Heaven's to Mercatrude, even!
So here's where the patronage comes in. He divorced his wife, Mercatrude, probably because every time someone said her name, he thought about Snagglepuss and laughed. It would have caused domestic discord, for sure. But later on she fell ill, and when her doctor could not cure her, he had the poor man murdered. Not many ex-husbands would be that thoughtful, you must admit.

Following his conversion to Christianity, he repented all his brutal acts and devoted himself to building up the Church. He was generous to the unfortunate, but strict with lawbreakers, except those who transgressed against him personally -- including two would-be assassins.

His skull is now kept in a silver case in the Church of St. Marcellus.

March 27 -- Feast of St. Gelasius of Armagh

I was all set to write about St. John Damascene today, but it turns out I wrote about him on December 4, which is when the Eastern Church celebrates him. Since he is from Damascus, I suppose it is appropriate to use the Greek calendar.

Fortunately, March 27 also celebrates St. Gelasius of Armagh, the first Irish archbishop (I'd say primate, but I always think of the monkey house in the zoo) to receive a pallium. [The pallium is a sort of woolen yoke that popes give to archbishops as tokens of their office.] I didn't put up a picture of Gelasius because most of them I found were of Pope St. Gelasius, whose feast is November 21.

Gelasius of Armagh should get far more attention in world history than he does. Really. He called the synod of Armagh in 1170 to try to figure out how to thwart the pending Anglo-Norman invasion. But since all the Irish leaders were there in one place, he made his pitch against the practice of slavery. They approved a resolution stating, "Freedom was God's best gift to man, and no one had a right to hold his fellow man in bondage." According to, "Ireland was the first country in the civilised world to set the example, and from the year 1170, no slave was kept in Ireland." This was six and a half centuries before England abolish slavery, and almost seven centuries before the USA did.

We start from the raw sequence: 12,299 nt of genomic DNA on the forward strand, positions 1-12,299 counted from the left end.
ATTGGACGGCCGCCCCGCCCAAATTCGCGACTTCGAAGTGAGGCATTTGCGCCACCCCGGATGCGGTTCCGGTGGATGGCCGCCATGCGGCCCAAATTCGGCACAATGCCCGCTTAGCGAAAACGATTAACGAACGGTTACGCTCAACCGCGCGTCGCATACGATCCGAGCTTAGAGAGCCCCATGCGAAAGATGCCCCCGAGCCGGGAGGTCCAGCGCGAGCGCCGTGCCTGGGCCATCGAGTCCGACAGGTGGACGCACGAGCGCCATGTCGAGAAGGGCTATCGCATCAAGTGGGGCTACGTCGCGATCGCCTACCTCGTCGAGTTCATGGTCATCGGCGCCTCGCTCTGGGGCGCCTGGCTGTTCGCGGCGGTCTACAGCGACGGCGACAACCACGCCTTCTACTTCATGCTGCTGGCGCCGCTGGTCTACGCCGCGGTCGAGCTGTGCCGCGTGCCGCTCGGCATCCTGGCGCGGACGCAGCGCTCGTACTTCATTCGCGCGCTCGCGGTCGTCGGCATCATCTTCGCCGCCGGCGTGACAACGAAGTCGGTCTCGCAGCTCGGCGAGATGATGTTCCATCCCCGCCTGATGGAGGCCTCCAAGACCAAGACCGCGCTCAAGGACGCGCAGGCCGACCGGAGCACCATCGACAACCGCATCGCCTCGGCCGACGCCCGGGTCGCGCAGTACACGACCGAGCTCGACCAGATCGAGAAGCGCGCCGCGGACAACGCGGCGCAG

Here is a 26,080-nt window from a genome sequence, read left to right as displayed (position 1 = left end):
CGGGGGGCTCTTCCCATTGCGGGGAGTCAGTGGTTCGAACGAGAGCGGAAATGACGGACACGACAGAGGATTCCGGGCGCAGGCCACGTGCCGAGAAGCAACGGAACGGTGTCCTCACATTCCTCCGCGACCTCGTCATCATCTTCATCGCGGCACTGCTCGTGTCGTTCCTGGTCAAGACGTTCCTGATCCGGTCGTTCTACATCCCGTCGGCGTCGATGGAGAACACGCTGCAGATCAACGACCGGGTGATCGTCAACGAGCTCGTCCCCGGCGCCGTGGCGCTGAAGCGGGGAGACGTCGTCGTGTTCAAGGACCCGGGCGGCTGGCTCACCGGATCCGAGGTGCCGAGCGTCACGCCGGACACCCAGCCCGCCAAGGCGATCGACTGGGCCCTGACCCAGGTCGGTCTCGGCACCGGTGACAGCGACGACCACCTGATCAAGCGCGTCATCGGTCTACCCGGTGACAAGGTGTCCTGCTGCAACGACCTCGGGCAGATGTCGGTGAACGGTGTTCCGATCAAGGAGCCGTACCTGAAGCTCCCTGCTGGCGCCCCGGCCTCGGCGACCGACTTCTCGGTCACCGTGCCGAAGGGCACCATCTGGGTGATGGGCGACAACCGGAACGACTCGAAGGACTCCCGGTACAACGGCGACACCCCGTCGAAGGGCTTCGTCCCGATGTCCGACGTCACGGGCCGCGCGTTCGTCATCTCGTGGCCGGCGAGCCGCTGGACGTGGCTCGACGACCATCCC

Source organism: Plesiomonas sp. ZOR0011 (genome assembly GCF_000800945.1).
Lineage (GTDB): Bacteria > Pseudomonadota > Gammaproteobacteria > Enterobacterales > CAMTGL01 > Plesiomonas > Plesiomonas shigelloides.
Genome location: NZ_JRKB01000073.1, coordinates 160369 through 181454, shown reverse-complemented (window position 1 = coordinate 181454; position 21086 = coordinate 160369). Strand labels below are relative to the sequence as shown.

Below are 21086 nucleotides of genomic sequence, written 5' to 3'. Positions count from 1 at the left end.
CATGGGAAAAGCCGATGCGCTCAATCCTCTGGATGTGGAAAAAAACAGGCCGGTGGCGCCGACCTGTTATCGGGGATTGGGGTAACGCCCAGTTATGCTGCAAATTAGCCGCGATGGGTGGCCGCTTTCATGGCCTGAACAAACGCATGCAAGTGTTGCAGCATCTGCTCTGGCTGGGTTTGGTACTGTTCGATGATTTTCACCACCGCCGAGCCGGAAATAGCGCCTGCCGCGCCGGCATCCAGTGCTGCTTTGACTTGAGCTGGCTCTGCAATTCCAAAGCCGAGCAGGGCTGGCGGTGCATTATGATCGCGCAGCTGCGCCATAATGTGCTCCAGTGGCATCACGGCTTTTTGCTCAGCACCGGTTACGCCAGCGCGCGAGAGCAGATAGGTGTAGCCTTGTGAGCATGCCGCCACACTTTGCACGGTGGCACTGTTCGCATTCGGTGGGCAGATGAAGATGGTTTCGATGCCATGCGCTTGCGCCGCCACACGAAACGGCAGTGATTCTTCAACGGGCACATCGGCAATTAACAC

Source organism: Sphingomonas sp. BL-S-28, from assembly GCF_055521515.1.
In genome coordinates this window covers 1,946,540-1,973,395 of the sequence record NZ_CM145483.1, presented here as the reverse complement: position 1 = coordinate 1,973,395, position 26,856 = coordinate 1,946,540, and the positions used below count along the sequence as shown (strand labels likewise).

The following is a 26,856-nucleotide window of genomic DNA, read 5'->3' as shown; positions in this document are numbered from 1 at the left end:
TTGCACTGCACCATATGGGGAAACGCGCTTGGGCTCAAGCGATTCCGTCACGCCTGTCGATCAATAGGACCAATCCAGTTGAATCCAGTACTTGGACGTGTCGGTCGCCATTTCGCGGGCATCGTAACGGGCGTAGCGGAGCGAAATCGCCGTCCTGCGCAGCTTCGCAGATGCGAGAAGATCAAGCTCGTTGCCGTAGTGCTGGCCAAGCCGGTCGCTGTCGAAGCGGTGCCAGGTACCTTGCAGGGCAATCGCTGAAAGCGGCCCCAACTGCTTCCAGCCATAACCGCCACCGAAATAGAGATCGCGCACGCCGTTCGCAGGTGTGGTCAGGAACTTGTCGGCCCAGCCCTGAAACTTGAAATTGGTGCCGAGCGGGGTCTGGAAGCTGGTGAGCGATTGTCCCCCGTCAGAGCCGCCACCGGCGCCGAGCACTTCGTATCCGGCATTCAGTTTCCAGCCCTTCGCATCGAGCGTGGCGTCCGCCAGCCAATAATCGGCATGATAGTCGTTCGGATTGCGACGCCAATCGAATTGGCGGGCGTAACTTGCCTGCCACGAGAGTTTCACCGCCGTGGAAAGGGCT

Thursday, March 24, 2011

March 26 -- Feast of St. Ludger of Munster

We're having a two for the price of one special today. Ludger gets the nod because he is legit, and William of Norwich gets the nod because... well, he was of course legit, but his martyrdom was overstated and exploited.

First Ludger. He was a Frisian (Frisia is northwest Germany and some Netherlands now). The Christian communities in York and Frisia had sort of a sister-city thing going, so Ludger and another guy got traded to York for a bishop. Pretty good deal for Frisia, especially since York invested heavily in Ludger's education, getting him all trained up as a deacon, and then he went back to Frisia anyway. But Munster (in Frisia) was an outpost of Christianity, bordering on wild German polytheist country, so I don't think their trades were comparable to, say, Yankees - Dodgers swaps.

Ludger did some rebuilding of Christian churches and some sacking of pagan temples. The sacking proved very lucrative, and he turned over the wealth to Charlemagne, which no doubt helped his career a little. I don't think he engaged in more destruction once he was ordained a full priest, but the Saxons were still busily retaliating against Christian churches. He took a pilgrimage to the relative safety of Rome and Monte Cassino while Charlemagne brought the Saxons under the yoke. The Emperor then called Ludger in to make the forced baptisms genuine with gentle preaching and persuasion. He was good at this and eventually made bishop.

As bishop, he took the care of his flock seriously. Charlemagne having once praised the revenue stream Ludger generated, called him on the carpet for giving away so much of the Church's wealth in alms for the poor. Ludger kept the Emperor waiting while he finished his prayers, and then stated that service to God must come before service to the Emperor. It was the sort of dis that later kings would punish, but Charlemagne knew that good people doing tough jobs were good for the Empire, even if they were a pain for the Emperor.

Now on to William. He was only twelve years old in 1144, an apprentice to a skinner. He was found murdered in the woods and his uncle blamed Jews. His body was translated (normal corpses are carried or brought, but saints' relics are translated) to a local monastery, and Thomas of Monmouth popularized the local cult of William by rounding out the story. It went like this:

Poor William was approached by a man who promised to help him become a kitchen-boy for the arch-deacon. William went off with the man, who led him to a group of Jews. The ritual killing of a Christian youth was supposed to have been an annual event for Jews, according to Thomas' story. The town from which the boy would be killed rotated, and 1144 was Norwich's year. Of course, this was the first such report in all England, but they had a corpse, didn't they? And the boy's uncle said it was Jews who had killed him, right? So it only stood to reason that the Jews had gagged and shaved him, stuck a crown of thorns on his head, and then crucified him.